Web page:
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UK keen to deepen ties with Narendra Modi regime: Greg Clark

LiveMint logoLiveMint 12-04-2017 Gireesh Chandra Prasad

The UK under prime minister Theresa May is keen to strike deeper trade and investment ties with India as the island nation prepares to leave the European Union. In an interview with Mint, UK secretary of state for business, energy and industrial strategy Greg Clark, who was in India last week for the first bilateral energy dialogue, talked about closer engagement between the two nations and concerns among businesses regarding Brexit. Edited excerpts:

What is the scope of the energy dialogue and the planned enhancement in strategic partnerships with India?

We spoke on renewable energy in general and specifically on smart grids, clean energy financing, research and development and skills.

There is great enthusiasm and momentum in our relationship. The fact that I am here at present, the chancellor of the exchequer (Philip Hammond) was here earlier in the week and that defence secretary (Michael Fallon) will be here shortly, indicates that. The Prime Minister’s first engagement outside Europe was in India last year which shows the importance we attach to our bilateral relationship. It is so evidently reciprocated.

The Indian side could not have been more warm and encouraging. I think, in all areas, we expect to expand and deepen ties. In the energy dialogue, we agreed to drive progress on the deliverables. We would keep tabs on the investments taking place. Power minister (Piyush Goyal) made the commitment that $1 billion worth of masala bonds will be issued in the UK. Regulations that foster innovation is another area of co-operation.

We have always ensured that our regulatory arrangement encourages innovation—for example, the policy environment for smart grids to make sure the right incentives are in place for users and suppliers. That is something we have agreed to share. The bilateral relationship is already deepening. That is the ambition that we pursue. It goes hand in hand with the approach of the government of India which is pacey, ambitious and eager to see momentum.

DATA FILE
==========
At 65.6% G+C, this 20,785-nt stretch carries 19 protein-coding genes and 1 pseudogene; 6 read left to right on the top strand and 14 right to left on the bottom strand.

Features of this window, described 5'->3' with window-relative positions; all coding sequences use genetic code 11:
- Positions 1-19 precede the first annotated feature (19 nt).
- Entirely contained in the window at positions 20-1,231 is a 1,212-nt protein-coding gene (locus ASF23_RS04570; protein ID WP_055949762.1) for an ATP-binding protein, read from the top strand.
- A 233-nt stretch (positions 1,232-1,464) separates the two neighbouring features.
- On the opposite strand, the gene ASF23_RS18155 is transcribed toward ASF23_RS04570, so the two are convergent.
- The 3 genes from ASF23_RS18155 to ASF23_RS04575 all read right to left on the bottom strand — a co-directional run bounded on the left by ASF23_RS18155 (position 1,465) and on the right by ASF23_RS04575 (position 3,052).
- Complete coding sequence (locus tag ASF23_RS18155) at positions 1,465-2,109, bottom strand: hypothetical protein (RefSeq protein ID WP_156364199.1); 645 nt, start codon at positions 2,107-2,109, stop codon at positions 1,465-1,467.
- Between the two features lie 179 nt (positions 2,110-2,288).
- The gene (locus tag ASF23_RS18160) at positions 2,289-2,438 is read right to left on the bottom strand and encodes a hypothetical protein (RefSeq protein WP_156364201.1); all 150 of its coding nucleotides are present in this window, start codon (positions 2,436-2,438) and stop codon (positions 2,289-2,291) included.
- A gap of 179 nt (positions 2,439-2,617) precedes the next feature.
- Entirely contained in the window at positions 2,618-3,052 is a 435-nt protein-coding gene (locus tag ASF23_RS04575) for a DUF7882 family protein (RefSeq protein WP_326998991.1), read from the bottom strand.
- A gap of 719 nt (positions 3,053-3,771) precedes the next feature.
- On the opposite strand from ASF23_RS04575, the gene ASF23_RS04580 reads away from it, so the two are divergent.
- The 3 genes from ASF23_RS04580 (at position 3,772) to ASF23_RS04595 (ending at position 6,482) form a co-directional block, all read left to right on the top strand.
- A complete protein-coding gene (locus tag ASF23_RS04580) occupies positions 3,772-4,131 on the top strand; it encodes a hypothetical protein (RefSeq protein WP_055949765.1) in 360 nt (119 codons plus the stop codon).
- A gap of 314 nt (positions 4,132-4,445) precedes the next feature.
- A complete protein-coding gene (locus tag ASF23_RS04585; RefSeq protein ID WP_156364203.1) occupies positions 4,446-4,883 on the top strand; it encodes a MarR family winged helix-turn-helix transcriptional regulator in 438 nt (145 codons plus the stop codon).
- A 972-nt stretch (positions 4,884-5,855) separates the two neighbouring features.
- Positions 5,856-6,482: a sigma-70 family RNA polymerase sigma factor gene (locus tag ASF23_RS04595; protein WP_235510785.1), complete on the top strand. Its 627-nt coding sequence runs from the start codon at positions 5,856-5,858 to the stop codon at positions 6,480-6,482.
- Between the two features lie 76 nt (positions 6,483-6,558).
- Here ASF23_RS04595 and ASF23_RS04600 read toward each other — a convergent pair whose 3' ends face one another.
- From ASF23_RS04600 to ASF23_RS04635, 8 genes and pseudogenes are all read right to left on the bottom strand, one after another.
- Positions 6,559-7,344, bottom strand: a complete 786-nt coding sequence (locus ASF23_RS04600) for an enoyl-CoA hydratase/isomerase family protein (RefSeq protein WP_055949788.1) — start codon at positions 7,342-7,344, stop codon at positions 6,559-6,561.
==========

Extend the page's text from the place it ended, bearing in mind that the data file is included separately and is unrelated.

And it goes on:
Many Indian entrepreneurs are headquartered in the UK. How are they placed as Britain prepares to leave the European single market?

We are very positive about the prospects for a good agreement with our friends and neighbours in the EU. The reception to our prime minister’s letter setting out the negotiating ambitions has been constructive. The prime minister has made it clear that we want to have a very deep and special trading relationship with our neighbours.

I am very optimistic that we will come to a satisfactory agreement with our neighbours. In the meantime, the prospects for the British economy and the fundamentals continue to be very strong. The industrial strategy is to lay out long-term areas of policy action which will further boost our attractiveness. Research and development is an area in which we have a strong reputation.

We are investing £2 billion a year more in publicly-funded research and development. That is available to companies that locate and work in the UK. We have an open and a modern economy. Our ambition to further develop international relationships beyond the EU is also palpable. The number of my cabinet colleagues who have visited India over the last few months underlines the momentum behind the deepening and broadening of trade relationships. It has been a source of delight to me to see how much that is reciprocated by my counterparts in India.